Multimedia… I throw it around, admire it, want my students to ‘get it’.
Research… (see above)
Goal: authentic research presented in a multimedia format with a student speaking from authority.
Result: AWESOMENESS FROM ALL INVOLVED!
Here’s the situation. I asked my students to research India (ancient or contemporary) and make a list of interesting things they found. Way open-ended and ultimately very fruitful. We generated a random, length list of ideas, places, people and factoids. Next step, each student was to pick a topic to research, put together a multimedia wiki page using tools we’ve learned and used so far (a Wordle, hand-drawn art captured on the doc cam, images from the internet, video, Powerpoint embedded on the wiki, etc.), prepare a maximum of 5 notecards and speak for 3-5 minutes on the chosen subject. And I added the stipulation that the only ‘language’ on the wiki was a title, captions and url sources.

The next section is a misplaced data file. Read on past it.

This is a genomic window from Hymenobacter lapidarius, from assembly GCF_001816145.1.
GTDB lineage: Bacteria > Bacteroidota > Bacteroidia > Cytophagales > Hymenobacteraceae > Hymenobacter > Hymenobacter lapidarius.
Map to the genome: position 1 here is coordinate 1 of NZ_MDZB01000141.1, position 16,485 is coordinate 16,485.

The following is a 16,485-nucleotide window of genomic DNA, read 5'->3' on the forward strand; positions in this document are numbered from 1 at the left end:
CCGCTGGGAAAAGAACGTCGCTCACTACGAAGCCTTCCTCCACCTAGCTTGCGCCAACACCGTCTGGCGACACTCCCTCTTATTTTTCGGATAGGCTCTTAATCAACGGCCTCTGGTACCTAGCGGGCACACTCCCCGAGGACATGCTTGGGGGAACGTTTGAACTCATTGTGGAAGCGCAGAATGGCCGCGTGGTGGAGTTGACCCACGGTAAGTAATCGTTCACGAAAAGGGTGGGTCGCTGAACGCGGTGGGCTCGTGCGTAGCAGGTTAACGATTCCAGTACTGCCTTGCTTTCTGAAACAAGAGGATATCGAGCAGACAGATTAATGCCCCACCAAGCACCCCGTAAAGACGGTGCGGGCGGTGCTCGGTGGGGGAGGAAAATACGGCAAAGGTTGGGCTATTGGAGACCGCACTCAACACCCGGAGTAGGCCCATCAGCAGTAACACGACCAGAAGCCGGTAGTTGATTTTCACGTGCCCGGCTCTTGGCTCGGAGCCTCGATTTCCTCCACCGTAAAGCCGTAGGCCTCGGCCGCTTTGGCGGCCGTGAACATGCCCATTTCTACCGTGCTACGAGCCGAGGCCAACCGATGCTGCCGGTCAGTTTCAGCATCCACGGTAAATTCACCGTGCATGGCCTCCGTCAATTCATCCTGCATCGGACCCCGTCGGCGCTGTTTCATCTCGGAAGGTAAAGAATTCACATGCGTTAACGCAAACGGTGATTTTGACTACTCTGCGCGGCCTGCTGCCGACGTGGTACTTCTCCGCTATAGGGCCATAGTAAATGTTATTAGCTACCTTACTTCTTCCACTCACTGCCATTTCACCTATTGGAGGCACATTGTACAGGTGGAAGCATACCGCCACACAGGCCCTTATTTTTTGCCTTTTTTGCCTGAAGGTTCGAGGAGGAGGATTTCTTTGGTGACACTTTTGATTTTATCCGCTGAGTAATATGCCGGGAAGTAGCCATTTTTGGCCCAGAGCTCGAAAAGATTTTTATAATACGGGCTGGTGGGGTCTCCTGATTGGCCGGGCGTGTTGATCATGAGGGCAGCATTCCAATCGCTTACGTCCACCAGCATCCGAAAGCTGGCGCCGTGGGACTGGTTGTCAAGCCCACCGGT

I mean, wow.
The life of Buddha was covered with authority and complexity. The Water Palace was shown, described and given historic context. The Pillar of Delhi was shown, explained and wondered over.
Basically, they knocked it out of the park. (grin)
And the best part was their collaboration. Did I mention that they worked as individuals? This was not a group project. Yet, when it comes to tech, don’t we all need a buddy? “How do I get my Powerpoint on to my wiki?” I responded with the names of 3 students who knew how–ask them. “Where is my picture Mrs. Haugen took a picture of earlier?” Again, I reference 2 or 3 students–ask them. It was magical.
As a bonus, everyone enjoyed ‘touring’ India in this manner. We saw the sights, heard the facts, and learned a lot. Bravo, class!